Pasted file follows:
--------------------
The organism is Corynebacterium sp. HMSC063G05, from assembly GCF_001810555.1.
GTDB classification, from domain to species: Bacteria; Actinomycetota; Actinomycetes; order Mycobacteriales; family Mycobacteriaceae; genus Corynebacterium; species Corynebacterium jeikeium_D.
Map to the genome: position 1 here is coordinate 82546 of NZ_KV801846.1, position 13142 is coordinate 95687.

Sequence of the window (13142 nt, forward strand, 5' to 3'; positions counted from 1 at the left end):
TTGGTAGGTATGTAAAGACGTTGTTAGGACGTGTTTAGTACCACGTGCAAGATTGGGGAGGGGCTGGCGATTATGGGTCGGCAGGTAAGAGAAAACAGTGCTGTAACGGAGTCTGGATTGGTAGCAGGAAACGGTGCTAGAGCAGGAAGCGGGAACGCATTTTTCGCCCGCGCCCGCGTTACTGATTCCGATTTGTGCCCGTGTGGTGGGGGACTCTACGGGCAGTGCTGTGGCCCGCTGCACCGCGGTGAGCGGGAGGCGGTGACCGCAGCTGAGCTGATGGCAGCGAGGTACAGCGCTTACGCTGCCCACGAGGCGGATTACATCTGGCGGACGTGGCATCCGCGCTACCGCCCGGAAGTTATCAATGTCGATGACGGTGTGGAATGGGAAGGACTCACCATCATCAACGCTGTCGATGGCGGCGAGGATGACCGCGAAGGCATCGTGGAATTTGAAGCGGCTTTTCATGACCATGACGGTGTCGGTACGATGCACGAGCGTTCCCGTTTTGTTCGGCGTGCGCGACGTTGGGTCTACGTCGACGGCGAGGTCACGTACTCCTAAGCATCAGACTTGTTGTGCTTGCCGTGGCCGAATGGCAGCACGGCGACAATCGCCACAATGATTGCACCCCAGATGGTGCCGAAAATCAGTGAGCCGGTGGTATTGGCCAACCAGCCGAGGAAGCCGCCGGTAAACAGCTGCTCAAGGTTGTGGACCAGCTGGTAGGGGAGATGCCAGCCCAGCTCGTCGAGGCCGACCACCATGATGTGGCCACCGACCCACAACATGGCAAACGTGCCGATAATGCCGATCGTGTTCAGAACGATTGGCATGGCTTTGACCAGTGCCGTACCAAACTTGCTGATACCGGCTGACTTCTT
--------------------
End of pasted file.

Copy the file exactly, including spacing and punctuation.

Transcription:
The organism is Corynebacterium sp. HMSC063G05, from assembly GCF_001810555.1.
GTDB classification, from domain to species: Bacteria; Actinomycetota; Actinomycetes; order Mycobacteriales; family Mycobacteriaceae; genus Corynebacterium; species Corynebacterium jeikeium_D.
Map to the genome: position 1 here is coordinate 82546 of NZ_KV801846.1, position 13142 is coordinate 95687.

Sequence of the window (13142 nt, forward strand, 5' to 3'; positions counted from 1 at the left end):
TTGGTAGGTATGTAAAGACGTTGTTAGGACGTGTTTAGTACCACGTGCAAGATTGGGGAGGGGCTGGCGATTATGGGTCGGCAGGTAAGAGAAAACAGTGCTGTAACGGAGTCTGGATTGGTAGCAGGAAACGGTGCTAGAGCAGGAAGCGGGAACGCATTTTTCGCCCGCGCCCGCGTTACTGATTCCGATTTGTGCCCGTGTGGTGGGGGACTCTACGGGCAGTGCTGTGGCCCGCTGCACCGCGGTGAGCGGGAGGCGGTGACCGCAGCTGAGCTGATGGCAGCGAGGTACAGCGCTTACGCTGCCCACGAGGCGGATTACATCTGGCGGACGTGGCATCCGCGCTACCGCCCGGAAGTTATCAATGTCGATGACGGTGTGGAATGGGAAGGACTCACCATCATCAACGCTGTCGATGGCGGCGAGGATGACCGCGAAGGCATCGTGGAATTTGAAGCGGCTTTTCATGACCATGACGGTGTCGGTACGATGCACGAGCGTTCCCGTTTTGTTCGGCGTGCGCGACGTTGGGTCTACGTCGACGGCGAGGTCACGTACTCCTAAGCATCAGACTTGTTGTGCTTGCCGTGGCCGAATGGCAGCACGGCGACAATCGCCACAATGATTGCACCCCAGATGGTGCCGAAAATCAGTGAGCCGGTGGTATTGGCCAACCAGCCGAGGAAGCCGCCGGTAAACAGCTGCTCAAGGTTGTGGACCAGCTGGTAGGGGAGATGCCAGCCCAGCTCGTCGAGGCCGACCACCATGATGTGGCCACCGACCCACAACATGGCAAACGTGCCGATAATGCCGATCGTGTTCAGAACGATTGGCATGGCTTTGACCAGTGCCGTACCAAACTTGCTGATACCGGCTGACTTCTT